How Hillary's Stumble Leaves War Chest Woes

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Hillary Clinton may have broached the issue — but Rick Lazio drove it home. Early Sunday, after two weeks of increasingly embarrassing obfuscation, and four months after she proposed a similar ban, Clinton agreed to a deal with her opponent prohibiting the use of soft money for campaign advertising. The deal, penned by opponent Lazio, could herald a great rush of belt-tightening over at Clinton headquarters.

The suspense was beginning to gnaw at Clinton's popularity ratings: Late last week, it was clear Clinton was up against a wall; there was no way for her to avoid the issue altogether without appearing untrustworthy — after all, Lazio not only met her debate-night challenge by collecting cease-and-desist pledges from various soft-money donors, but he never demanded reciprocation. And it wasn't just Lazio's impeccable timing that pulled the rug out from under Clinton: The agreement itself puts her at a distinct economic disadvantage — something Lazio may well have considered as he made the issue his own.

At last count, Lazio had more than $3 million more in available "hard" funds than Clinton (the only type of money the campaigns are permitted to use for ads), and her aides say they expect the gap to broaden over the remaining weeks. The disparity means Lazio can afford to push advertising campaigns without fearing equal retaliation from Clinton. And she faces other looming roadblocks. According to the New York Times, the National Abortion and Reproductive Rights Action League (NARAL) sounded a mutinous chord this weekend, suggesting that while they respected the intent of the agreement, they weren't at all sure they were willing to stop their issue advertising (which favors Clinton over her opponent). If NARAL ignores the letter of the agreement, you can be sure Clinton will pay the price.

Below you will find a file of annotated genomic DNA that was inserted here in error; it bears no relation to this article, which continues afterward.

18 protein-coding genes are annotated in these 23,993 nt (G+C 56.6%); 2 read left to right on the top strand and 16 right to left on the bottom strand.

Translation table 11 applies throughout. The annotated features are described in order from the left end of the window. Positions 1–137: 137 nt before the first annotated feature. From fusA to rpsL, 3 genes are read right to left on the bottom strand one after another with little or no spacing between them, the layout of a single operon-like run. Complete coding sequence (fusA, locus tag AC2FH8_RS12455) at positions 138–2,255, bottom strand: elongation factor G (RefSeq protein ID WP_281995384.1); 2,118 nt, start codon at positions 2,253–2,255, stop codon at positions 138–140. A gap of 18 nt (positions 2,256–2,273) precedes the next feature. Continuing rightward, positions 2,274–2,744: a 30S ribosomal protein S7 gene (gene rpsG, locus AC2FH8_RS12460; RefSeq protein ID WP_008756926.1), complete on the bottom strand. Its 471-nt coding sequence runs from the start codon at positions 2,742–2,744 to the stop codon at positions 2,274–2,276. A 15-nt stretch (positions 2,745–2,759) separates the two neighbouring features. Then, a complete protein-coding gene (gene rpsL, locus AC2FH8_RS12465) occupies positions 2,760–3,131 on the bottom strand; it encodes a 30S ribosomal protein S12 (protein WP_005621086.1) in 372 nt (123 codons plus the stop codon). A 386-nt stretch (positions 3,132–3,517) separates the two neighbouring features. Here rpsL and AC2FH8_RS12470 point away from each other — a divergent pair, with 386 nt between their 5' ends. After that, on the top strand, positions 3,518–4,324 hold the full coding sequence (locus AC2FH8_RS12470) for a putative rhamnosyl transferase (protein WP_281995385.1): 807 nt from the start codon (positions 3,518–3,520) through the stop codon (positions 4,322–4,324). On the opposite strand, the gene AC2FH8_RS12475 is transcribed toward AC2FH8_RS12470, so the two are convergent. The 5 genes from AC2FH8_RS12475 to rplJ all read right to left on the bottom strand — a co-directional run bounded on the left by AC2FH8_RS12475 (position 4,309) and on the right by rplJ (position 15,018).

Of course, Lazio runs a modest risk here as well: He's now set himself up as a golden boy of campaign finance reform. If unregulated GOP cash finds its way into his budget, Lazio's credibility could suffer severe damage.

But it seems unlikely the issue will prove a major stumbling block for Lazio. For the Clinton campaign, however, the danger is immediate and considerable: Not only has she raised questions about her commitment to a soft-money ban by hedging over the agreement, she's allowed Lazio to hijack an issue she once controlled. Lazio met her demands, gathered those signatures, and showed up at her doorstep like a proud cat presenting a hard-won mouse to its horrified owner.